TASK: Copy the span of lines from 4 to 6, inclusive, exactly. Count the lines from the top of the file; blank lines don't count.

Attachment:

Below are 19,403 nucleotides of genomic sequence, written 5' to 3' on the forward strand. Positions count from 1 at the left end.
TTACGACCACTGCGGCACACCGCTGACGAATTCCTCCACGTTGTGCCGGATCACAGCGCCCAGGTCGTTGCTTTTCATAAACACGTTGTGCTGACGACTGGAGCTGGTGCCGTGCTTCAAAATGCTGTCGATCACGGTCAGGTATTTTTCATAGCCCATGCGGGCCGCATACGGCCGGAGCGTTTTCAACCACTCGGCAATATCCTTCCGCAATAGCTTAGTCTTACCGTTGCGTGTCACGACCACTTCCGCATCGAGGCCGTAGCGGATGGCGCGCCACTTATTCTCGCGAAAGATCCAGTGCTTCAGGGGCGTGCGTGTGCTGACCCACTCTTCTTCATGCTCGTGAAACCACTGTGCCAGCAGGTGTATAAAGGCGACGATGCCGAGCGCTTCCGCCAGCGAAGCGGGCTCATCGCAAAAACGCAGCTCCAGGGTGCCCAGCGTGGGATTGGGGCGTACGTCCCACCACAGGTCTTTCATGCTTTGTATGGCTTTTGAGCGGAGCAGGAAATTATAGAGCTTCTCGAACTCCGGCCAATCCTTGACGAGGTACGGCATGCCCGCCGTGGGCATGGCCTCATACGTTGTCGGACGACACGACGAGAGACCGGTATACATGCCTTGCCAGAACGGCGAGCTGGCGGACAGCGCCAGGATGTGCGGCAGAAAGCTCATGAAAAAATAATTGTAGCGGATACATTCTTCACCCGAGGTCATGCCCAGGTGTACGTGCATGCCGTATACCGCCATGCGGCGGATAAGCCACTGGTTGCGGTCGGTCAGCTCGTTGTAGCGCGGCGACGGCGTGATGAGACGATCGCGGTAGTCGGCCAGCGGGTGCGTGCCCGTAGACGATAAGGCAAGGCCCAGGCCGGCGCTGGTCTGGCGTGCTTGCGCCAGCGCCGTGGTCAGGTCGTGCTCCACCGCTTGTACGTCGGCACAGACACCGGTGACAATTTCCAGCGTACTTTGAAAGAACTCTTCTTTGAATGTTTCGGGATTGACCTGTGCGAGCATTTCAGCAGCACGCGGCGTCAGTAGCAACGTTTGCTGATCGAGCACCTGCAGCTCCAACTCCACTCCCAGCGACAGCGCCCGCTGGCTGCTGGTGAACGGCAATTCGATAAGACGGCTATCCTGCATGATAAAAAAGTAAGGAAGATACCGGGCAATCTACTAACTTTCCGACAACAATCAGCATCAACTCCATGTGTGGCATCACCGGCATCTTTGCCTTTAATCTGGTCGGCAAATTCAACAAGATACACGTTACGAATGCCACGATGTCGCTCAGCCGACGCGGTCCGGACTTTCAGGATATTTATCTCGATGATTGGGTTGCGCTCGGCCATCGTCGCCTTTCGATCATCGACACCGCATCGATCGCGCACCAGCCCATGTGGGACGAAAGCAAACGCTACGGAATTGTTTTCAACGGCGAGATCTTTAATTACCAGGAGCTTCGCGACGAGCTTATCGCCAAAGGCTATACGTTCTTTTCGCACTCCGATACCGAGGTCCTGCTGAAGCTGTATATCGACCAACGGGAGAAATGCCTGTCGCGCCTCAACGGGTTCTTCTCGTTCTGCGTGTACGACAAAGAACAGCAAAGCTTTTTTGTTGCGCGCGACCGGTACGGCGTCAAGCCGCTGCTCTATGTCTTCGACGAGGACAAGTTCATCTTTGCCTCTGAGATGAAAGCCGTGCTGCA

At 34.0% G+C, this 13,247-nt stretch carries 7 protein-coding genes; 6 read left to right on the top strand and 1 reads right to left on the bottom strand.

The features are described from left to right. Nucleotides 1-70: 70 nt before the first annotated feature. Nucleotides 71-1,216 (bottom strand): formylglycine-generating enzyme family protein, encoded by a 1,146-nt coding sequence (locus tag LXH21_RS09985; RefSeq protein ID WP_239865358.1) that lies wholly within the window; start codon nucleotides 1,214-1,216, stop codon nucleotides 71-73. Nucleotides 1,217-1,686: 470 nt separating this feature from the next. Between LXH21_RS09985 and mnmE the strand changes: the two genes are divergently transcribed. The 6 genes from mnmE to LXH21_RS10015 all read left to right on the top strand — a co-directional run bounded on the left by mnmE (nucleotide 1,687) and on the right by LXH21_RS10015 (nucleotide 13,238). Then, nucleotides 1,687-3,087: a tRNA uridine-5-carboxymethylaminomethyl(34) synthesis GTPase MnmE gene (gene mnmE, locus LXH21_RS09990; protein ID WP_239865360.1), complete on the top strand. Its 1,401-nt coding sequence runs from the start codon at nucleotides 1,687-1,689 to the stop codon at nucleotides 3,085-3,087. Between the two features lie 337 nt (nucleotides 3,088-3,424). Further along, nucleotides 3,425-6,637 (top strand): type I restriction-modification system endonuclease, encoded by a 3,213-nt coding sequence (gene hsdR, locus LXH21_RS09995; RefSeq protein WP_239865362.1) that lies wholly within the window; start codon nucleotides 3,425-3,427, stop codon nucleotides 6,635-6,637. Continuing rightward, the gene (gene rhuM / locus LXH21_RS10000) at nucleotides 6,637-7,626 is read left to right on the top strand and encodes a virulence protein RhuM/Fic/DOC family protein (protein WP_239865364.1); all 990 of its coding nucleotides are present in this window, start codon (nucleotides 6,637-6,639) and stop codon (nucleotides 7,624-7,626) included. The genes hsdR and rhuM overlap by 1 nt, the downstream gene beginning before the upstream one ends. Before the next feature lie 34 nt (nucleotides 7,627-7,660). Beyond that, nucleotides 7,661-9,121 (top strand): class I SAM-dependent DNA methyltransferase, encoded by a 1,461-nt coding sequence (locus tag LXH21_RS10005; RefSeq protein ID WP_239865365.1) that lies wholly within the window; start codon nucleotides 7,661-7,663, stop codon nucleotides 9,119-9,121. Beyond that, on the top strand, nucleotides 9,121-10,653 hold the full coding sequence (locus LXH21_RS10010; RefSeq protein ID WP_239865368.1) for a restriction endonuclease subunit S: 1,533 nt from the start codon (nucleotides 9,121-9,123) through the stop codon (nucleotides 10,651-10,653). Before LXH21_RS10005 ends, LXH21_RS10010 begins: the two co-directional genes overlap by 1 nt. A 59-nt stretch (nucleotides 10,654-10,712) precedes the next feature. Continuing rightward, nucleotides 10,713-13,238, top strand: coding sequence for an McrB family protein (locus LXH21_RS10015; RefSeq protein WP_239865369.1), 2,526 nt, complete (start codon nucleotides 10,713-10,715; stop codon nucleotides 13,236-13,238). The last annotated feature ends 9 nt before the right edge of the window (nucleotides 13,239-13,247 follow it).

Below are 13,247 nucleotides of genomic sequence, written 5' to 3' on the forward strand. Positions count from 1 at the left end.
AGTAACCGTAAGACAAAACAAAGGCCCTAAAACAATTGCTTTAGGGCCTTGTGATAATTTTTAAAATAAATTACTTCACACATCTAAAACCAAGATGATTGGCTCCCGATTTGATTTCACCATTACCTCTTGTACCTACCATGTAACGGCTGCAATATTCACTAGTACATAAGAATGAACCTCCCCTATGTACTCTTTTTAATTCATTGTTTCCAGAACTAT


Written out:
The features are described from left to right. Nucleotides 1-70: 70 nt before the first annotated feature. Nucleotides 71-1,216 (bottom strand): formylglycine-generating enzyme family protein, encoded by a 1,146-nt coding sequence (locus tag LXH21_RS09985; RefSeq protein ID WP_239865358.1) that lies wholly within the window; start codon nucleotides 1,214-1,216, stop codon nucleotides 71-73. Nucleotides 1,217-1,686: 470 nt separating this feature from the next. Between LXH21_RS09985 and mnmE the strand changes: the two genes are divergently transcribed. The 6 genes from mnmE to LXH21_RS10015 all read left to right on the top strand — a co-directional run bounded on the left by mnmE (nucleotide 1,687) and on the right by LXH21_RS10015 (nucleotide 13,238). Then, nucleotides 1,687-3,087: a tRNA uridine-5-carboxymethylaminomethyl(34) synthesis GTPase MnmE gene (gene mnmE, locus LXH21_RS09990; protein ID WP_239865360.1), complete on the top strand. Its 1,401-nt coding sequence runs from the start codon at nucleotides 1,687-1,689 to the stop codon at nucleotides 3,085-3,087. Between the two features lie 337 nt (nucleotides 3,088-3,424). Further along, nucleotides 3,425-6,637 (top strand): type I restriction-modification system endonuclease, encoded by a 3,213-nt coding sequence (gene hsdR, locus LXH21_RS09995; RefSeq protein WP_239865362.1) that lies wholly within the window; start codon nucleotides 3,425-3,427, stop codon nucleotides 6,635-6,637. Continuing rightward, the gene (gene rhuM / locus LXH21_RS10000) at nucleotides 6,637-7,626 is read left to right on the top strand and encodes a virulence protein RhuM/Fic/DOC family protein (protein WP_239865364.1); all 990 of its coding nucleotides are present in this window, start codon (nucleotides 6,637-6,639) and stop codon (nucleotides 7,624-7,626) included. The genes hsdR and rhuM overlap by 1 nt, the downstream gene beginning before the upstream one ends. Before the next feature lie 34 nt (nucleotides 7,627-7,660). Beyond that, nucleotides 7,661-9,121 (top strand): class I SAM-dependent DNA methyltransferase, encoded by a 1,461-nt coding sequence (locus tag LXH21_RS10005; RefSeq protein ID WP_239865365.1) that lies wholly within the window; start codon nucleotides 7,661-7,663, stop codon nucleotides 9,119-9,121. Beyond that, on the top strand, nucleotides 9,121-10,653 hold the full coding sequence (locus LXH21_RS10010; RefSeq protein ID WP_239865368.1) for a restriction endonuclease subunit S: 1,533 nt from the start codon (nucleotides 9,121-9,123) through the stop codon (nucleotides 10,651-10,653). Before LXH21_RS10005 ends, LXH21_RS10010 begins: the two co-directional genes overlap by 1 nt. A 59-nt stretch (nucleotides 10,654-10,712) precedes the next feature. Continuing rightward, nucleotides 10,713-13,238, top strand: coding sequence for an McrB family protein (locus LXH21_RS10015; RefSeq protein WP_239865369.1), 2,526 nt, complete (start codon nucleotides 10,713-10,715; stop codon nucleotides 13,236-13,238). The last annotated feature ends 9 nt before the right edge of the window (nucleotides 13,239-13,247 follow it).

Below are 13,247 nucleotides of genomic sequence, written 5' to 3' on the forward strand. Positions count from 1 at the left end.
AGTAACCGTAAGACAAAACAAAGGCCCTAAAACAATTGCTTTAGGGCCTTGTGATAATTTTTAAAATAAATTACTTCACACATCTAAAACCAAGATGATTGGCTCCCGATTTGATTTCACCATTACCTCTTGTACCTACCATGTAACGGCTGCAATATTCACTAGTACATAAGAATGAACCTCCCCTATGTACTCTTTTTAATTCATTGTTTCCAGAACTAT